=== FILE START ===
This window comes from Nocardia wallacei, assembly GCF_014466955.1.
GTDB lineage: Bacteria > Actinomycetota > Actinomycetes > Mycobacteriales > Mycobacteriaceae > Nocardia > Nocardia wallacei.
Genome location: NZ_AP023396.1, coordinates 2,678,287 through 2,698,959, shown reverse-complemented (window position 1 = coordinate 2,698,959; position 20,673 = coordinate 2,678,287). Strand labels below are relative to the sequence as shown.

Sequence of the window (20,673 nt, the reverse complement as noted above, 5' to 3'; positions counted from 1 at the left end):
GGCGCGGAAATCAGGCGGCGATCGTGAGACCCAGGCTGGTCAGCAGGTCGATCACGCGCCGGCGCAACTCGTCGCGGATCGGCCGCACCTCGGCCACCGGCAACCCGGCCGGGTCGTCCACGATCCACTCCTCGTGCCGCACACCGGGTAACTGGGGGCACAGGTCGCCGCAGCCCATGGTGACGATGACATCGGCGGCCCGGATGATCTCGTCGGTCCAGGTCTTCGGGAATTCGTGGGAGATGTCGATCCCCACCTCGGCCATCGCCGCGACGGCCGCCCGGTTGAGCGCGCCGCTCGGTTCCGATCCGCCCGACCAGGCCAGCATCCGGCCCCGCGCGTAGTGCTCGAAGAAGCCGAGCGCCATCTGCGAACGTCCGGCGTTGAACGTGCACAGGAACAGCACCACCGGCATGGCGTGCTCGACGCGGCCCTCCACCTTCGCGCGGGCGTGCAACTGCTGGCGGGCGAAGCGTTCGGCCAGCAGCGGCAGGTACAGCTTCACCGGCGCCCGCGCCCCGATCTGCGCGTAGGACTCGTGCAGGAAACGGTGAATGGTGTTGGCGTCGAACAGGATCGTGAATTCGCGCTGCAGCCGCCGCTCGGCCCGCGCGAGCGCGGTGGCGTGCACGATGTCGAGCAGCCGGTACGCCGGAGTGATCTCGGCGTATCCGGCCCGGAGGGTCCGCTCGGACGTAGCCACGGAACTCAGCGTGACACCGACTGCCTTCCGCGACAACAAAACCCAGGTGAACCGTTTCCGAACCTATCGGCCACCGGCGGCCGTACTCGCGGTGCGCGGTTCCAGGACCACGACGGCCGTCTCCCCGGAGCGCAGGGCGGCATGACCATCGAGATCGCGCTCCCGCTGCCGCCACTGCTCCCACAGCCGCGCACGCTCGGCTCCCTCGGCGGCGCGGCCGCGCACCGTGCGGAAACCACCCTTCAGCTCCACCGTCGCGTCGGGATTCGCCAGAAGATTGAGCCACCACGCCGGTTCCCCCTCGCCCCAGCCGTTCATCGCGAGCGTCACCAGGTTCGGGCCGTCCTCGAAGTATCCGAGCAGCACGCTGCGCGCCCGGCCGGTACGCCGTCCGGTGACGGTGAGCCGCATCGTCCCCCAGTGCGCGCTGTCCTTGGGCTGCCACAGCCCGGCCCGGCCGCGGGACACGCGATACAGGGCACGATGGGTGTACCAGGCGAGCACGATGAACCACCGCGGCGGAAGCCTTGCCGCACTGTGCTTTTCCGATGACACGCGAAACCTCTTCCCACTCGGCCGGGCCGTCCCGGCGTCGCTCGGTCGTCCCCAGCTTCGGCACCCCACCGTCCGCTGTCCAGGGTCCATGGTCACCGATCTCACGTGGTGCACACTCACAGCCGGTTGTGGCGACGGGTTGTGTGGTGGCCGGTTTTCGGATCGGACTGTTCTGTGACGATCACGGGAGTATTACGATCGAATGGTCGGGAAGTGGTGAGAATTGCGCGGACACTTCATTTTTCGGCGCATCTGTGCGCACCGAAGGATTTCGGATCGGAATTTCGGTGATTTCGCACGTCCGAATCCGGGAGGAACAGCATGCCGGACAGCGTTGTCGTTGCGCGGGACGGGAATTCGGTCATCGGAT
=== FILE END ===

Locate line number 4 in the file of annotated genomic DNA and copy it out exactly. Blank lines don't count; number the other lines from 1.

Sequence of the window (20,673 nt, the reverse complement as noted above, 5' to 3'; positions counted from 1 at the left end):